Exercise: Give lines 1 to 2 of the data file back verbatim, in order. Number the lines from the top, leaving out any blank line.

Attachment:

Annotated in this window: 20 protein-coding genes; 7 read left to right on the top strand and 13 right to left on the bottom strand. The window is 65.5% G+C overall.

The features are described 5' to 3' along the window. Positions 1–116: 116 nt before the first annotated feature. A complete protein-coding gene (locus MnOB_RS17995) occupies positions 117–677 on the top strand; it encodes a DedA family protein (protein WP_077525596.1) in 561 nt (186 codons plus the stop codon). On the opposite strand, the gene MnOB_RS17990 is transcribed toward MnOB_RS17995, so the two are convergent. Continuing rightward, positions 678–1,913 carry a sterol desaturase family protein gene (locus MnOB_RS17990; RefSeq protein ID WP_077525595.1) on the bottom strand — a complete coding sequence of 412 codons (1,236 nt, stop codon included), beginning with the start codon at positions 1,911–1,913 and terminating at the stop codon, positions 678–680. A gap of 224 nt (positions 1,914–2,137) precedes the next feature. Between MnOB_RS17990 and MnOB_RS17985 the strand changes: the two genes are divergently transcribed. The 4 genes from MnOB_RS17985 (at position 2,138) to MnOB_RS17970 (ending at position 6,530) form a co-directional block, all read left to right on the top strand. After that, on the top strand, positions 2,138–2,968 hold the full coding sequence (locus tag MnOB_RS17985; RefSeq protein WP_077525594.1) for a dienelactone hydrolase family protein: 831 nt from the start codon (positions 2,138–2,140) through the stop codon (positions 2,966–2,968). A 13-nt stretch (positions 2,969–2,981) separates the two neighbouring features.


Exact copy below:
Annotated in this window: 20 protein-coding genes; 7 read left to right on the top strand and 13 right to left on the bottom strand. The window is 65.5% G+C overall.

The features are described 5' to 3' along the window. Positions 1–116: 116 nt before the first annotated feature. A complete protein-coding gene (locus MnOB_RS17995) occupies positions 117–677 on the top strand; it encodes a DedA family protein (protein WP_077525596.1) in 561 nt (186 codons plus the stop codon). On the opposite strand, the gene MnOB_RS17990 is transcribed toward MnOB_RS17995, so the two are convergent. Continuing rightward, positions 678–1,913 carry a sterol desaturase family protein gene (locus MnOB_RS17990; RefSeq protein ID WP_077525595.1) on the bottom strand — a complete coding sequence of 412 codons (1,236 nt, stop codon included), beginning with the start codon at positions 1,911–1,913 and terminating at the stop codon, positions 678–680. A gap of 224 nt (positions 1,914–2,137) precedes the next feature. Between MnOB_RS17990 and MnOB_RS17985 the strand changes: the two genes are divergently transcribed. The 4 genes from MnOB_RS17985 (at position 2,138) to MnOB_RS17970 (ending at position 6,530) form a co-directional block, all read left to right on the top strand. After that, on the top strand, positions 2,138–2,968 hold the full coding sequence (locus tag MnOB_RS17985; RefSeq protein WP_077525594.1) for a dienelactone hydrolase family protein: 831 nt from the start codon (positions 2,138–2,140) through the stop codon (positions 2,966–2,968). A 13-nt stretch (positions 2,969–2,981) separates the two neighbouring features.